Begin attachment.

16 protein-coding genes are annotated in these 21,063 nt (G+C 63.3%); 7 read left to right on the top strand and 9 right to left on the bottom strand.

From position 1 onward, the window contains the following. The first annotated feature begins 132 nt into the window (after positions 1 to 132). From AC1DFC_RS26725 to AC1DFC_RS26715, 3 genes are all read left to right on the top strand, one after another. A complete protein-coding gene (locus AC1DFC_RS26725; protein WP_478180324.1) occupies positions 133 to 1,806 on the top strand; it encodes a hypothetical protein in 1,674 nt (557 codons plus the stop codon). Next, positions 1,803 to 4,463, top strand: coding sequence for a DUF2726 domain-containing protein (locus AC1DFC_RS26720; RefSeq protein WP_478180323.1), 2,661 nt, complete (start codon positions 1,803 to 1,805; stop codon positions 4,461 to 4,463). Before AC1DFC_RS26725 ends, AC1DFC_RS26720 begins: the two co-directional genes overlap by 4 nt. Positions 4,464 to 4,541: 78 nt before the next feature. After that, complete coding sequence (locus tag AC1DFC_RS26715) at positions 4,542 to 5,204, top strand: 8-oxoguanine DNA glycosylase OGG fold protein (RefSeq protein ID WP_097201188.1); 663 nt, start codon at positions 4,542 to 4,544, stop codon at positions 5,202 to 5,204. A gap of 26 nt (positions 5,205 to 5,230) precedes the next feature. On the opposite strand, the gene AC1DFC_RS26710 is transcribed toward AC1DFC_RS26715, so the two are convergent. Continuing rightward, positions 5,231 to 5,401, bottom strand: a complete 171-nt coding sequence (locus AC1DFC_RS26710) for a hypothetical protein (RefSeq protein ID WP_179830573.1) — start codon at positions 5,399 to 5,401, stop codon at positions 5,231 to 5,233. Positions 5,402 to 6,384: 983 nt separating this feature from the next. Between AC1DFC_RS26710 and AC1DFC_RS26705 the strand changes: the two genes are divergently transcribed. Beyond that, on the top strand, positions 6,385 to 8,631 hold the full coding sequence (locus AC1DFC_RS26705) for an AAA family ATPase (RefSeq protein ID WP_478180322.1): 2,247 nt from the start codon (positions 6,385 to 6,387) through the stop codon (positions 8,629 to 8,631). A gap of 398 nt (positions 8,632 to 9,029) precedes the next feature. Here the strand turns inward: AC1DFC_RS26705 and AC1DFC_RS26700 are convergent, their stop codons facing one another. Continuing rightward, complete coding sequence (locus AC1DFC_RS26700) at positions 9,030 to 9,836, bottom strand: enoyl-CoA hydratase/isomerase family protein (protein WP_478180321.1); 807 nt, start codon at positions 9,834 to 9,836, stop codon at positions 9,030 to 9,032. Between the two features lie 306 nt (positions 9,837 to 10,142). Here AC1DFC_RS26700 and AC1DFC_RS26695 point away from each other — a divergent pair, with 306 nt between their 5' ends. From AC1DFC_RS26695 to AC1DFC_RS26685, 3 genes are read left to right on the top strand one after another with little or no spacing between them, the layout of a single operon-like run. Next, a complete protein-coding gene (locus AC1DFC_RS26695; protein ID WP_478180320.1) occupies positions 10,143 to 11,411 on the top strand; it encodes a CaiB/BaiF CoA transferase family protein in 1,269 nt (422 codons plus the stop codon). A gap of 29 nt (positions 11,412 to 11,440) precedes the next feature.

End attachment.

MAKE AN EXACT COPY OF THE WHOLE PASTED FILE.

16 protein-coding genes are annotated in these 21,063 nt (G+C 63.3%); 7 read left to right on the top strand and 9 right to left on the bottom strand.

From position 1 onward, the window contains the following. The first annotated feature begins 132 nt into the window (after positions 1 to 132). From AC1DFC_RS26725 to AC1DFC_RS26715, 3 genes are all read left to right on the top strand, one after another. A complete protein-coding gene (locus AC1DFC_RS26725; protein WP_478180324.1) occupies positions 133 to 1,806 on the top strand; it encodes a hypothetical protein in 1,674 nt (557 codons plus the stop codon). Next, positions 1,803 to 4,463, top strand: coding sequence for a DUF2726 domain-containing protein (locus AC1DFC_RS26720; RefSeq protein WP_478180323.1), 2,661 nt, complete (start codon positions 1,803 to 1,805; stop codon positions 4,461 to 4,463). Before AC1DFC_RS26725 ends, AC1DFC_RS26720 begins: the two co-directional genes overlap by 4 nt. Positions 4,464 to 4,541: 78 nt before the next feature. After that, complete coding sequence (locus tag AC1DFC_RS26715) at positions 4,542 to 5,204, top strand: 8-oxoguanine DNA glycosylase OGG fold protein (RefSeq protein ID WP_097201188.1); 663 nt, start codon at positions 4,542 to 4,544, stop codon at positions 5,202 to 5,204. A gap of 26 nt (positions 5,205 to 5,230) precedes the next feature. On the opposite strand, the gene AC1DFC_RS26710 is transcribed toward AC1DFC_RS26715, so the two are convergent. Continuing rightward, positions 5,231 to 5,401, bottom strand: a complete 171-nt coding sequence (locus AC1DFC_RS26710) for a hypothetical protein (RefSeq protein ID WP_179830573.1) — start codon at positions 5,399 to 5,401, stop codon at positions 5,231 to 5,233. Positions 5,402 to 6,384: 983 nt separating this feature from the next. Between AC1DFC_RS26710 and AC1DFC_RS26705 the strand changes: the two genes are divergently transcribed. Beyond that, on the top strand, positions 6,385 to 8,631 hold the full coding sequence (locus AC1DFC_RS26705) for an AAA family ATPase (RefSeq protein ID WP_478180322.1): 2,247 nt from the start codon (positions 6,385 to 6,387) through the stop codon (positions 8,629 to 8,631). A gap of 398 nt (positions 8,632 to 9,029) precedes the next feature. Here the strand turns inward: AC1DFC_RS26705 and AC1DFC_RS26700 are convergent, their stop codons facing one another. Continuing rightward, complete coding sequence (locus AC1DFC_RS26700) at positions 9,030 to 9,836, bottom strand: enoyl-CoA hydratase/isomerase family protein (protein WP_478180321.1); 807 nt, start codon at positions 9,834 to 9,836, stop codon at positions 9,030 to 9,032. Between the two features lie 306 nt (positions 9,837 to 10,142). Here AC1DFC_RS26700 and AC1DFC_RS26695 point away from each other — a divergent pair, with 306 nt between their 5' ends. From AC1DFC_RS26695 to AC1DFC_RS26685, 3 genes are read left to right on the top strand one after another with little or no spacing between them, the layout of a single operon-like run. Next, a complete protein-coding gene (locus AC1DFC_RS26695; protein ID WP_478180320.1) occupies positions 10,143 to 11,411 on the top strand; it encodes a CaiB/BaiF CoA transferase family protein in 1,269 nt (422 codons plus the stop codon). A gap of 29 nt (positions 11,412 to 11,440) precedes the next feature.